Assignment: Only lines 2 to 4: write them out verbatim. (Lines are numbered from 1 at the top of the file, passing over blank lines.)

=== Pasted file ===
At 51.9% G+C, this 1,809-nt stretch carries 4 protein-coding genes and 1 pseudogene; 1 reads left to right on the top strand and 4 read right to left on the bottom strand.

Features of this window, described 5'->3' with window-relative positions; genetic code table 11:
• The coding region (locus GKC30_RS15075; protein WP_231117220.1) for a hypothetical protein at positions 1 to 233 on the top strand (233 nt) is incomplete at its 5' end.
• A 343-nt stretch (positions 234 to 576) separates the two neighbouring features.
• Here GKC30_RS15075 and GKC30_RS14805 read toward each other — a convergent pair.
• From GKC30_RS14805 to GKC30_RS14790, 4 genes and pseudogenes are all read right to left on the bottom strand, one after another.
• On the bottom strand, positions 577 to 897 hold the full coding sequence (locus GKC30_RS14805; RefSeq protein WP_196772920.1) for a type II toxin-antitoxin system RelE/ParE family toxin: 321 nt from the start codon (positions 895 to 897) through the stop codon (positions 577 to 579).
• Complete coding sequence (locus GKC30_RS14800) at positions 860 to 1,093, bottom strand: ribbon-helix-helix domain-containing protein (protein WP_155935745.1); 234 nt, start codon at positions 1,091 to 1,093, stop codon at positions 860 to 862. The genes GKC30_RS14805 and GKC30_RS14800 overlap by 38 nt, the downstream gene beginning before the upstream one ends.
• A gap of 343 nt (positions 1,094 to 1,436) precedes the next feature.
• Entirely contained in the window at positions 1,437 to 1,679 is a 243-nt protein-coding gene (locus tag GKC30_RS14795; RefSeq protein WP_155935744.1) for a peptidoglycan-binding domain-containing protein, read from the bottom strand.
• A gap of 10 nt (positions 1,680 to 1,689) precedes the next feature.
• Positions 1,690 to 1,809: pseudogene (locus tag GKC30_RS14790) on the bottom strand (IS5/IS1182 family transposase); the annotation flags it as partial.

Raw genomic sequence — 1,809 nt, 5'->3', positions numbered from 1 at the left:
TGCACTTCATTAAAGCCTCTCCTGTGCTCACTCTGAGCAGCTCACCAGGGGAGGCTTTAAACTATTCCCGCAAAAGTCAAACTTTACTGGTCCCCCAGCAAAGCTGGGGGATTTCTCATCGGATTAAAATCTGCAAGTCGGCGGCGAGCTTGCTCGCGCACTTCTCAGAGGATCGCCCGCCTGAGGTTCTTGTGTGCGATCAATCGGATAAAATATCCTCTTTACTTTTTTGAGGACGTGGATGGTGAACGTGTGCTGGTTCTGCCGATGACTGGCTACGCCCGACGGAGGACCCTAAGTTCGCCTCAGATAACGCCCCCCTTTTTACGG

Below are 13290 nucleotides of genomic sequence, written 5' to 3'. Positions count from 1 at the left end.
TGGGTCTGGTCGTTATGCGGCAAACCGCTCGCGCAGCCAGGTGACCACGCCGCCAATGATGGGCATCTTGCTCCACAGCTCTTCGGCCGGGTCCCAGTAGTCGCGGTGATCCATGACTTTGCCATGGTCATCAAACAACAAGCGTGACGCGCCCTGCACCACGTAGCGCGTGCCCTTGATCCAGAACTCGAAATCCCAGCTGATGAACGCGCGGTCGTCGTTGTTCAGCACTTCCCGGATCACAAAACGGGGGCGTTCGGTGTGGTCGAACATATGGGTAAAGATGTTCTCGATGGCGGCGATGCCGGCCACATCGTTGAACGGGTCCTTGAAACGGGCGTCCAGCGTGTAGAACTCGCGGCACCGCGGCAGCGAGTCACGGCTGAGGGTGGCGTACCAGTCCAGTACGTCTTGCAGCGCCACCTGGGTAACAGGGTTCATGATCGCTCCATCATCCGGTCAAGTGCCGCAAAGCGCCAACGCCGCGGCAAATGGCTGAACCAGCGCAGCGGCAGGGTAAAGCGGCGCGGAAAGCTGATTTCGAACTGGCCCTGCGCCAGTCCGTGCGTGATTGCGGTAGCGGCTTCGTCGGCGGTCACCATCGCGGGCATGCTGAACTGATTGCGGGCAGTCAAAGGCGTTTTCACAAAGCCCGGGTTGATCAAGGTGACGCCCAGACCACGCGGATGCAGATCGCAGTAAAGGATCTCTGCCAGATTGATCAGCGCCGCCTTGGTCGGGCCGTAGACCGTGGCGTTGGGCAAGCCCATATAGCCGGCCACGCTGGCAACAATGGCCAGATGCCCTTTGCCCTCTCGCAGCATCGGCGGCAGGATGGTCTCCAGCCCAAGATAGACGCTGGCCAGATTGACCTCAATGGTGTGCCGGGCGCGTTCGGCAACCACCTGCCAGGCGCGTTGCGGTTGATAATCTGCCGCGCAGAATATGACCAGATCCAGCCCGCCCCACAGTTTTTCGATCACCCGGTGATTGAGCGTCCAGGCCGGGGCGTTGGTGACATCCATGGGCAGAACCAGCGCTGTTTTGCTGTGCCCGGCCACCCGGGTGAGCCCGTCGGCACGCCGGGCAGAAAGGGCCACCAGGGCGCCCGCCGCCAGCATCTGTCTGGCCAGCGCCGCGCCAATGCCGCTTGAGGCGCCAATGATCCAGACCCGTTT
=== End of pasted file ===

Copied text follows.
Features of this window, described 5'->3' with window-relative positions; genetic code table 11:
• The coding region (locus GKC30_RS15075; protein WP_231117220.1) for a hypothetical protein at positions 1 to 233 on the top strand (233 nt) is incomplete at its 5' end.
• A 343-nt stretch (positions 234 to 576) separates the two neighbouring features.